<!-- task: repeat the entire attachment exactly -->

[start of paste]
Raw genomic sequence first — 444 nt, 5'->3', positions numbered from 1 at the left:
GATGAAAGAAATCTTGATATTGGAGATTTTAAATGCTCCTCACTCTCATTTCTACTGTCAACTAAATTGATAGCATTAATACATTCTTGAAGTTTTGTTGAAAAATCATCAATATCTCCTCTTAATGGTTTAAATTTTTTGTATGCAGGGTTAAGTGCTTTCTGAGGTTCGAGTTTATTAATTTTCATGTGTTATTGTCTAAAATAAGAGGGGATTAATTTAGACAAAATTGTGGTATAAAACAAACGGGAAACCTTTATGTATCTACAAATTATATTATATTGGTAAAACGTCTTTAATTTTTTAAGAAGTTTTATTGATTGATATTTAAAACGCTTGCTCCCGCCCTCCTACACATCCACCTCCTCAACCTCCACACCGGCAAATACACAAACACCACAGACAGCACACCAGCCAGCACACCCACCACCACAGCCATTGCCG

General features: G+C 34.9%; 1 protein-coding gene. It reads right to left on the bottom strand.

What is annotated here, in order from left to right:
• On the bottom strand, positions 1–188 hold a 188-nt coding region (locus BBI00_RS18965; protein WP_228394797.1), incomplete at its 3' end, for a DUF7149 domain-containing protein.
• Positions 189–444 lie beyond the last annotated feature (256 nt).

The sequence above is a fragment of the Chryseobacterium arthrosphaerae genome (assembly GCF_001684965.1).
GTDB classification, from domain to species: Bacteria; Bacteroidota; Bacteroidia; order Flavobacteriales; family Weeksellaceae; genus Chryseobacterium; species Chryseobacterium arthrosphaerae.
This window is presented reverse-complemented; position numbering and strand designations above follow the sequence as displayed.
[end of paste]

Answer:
Raw genomic sequence first — 444 nt, 5'->3', positions numbered from 1 at the left:
GATGAAAGAAATCTTGATATTGGAGATTTTAAATGCTCCTCACTCTCATTTCTACTGTCAACTAAATTGATAGCATTAATACATTCTTGAAGTTTTGTTGAAAAATCATCAATATCTCCTCTTAATGGTTTAAATTTTTTGTATGCAGGGTTAAGTGCTTTCTGAGGTTCGAGTTTATTAATTTTCATGTGTTATTGTCTAAAATAAGAGGGGATTAATTTAGACAAAATTGTGGTATAAAACAAACGGGAAACCTTTATGTATCTACAAATTATATTATATTGGTAAAACGTCTTTAATTTTTTAAGAAGTTTTATTGATTGATATTTAAAACGCTTGCTCCCGCCCTCCTACACATCCACCTCCTCAACCTCCACACCGGCAAATACACAAACACCACAGACAGCACACCAGCCAGCACACCCACCACCACAGCCATTGCCG

General features: G+C 34.9%; 1 protein-coding gene. It reads right to left on the bottom strand.

What is annotated here, in order from left to right:
• On the bottom strand, positions 1–188 hold a 188-nt coding region (locus BBI00_RS18965; protein WP_228394797.1), incomplete at its 3' end, for a DUF7149 domain-containing protein.
• Positions 189–444 lie beyond the last annotated feature (256 nt).

The sequence above is a fragment of the Chryseobacterium arthrosphaerae genome (assembly GCF_001684965.1).
GTDB classification, from domain to species: Bacteria; Bacteroidota; Bacteroidia; order Flavobacteriales; family Weeksellaceae; genus Chryseobacterium; species Chryseobacterium arthrosphaerae.
This window is presented reverse-complemented; position numbering and strand designations above follow the sequence as displayed.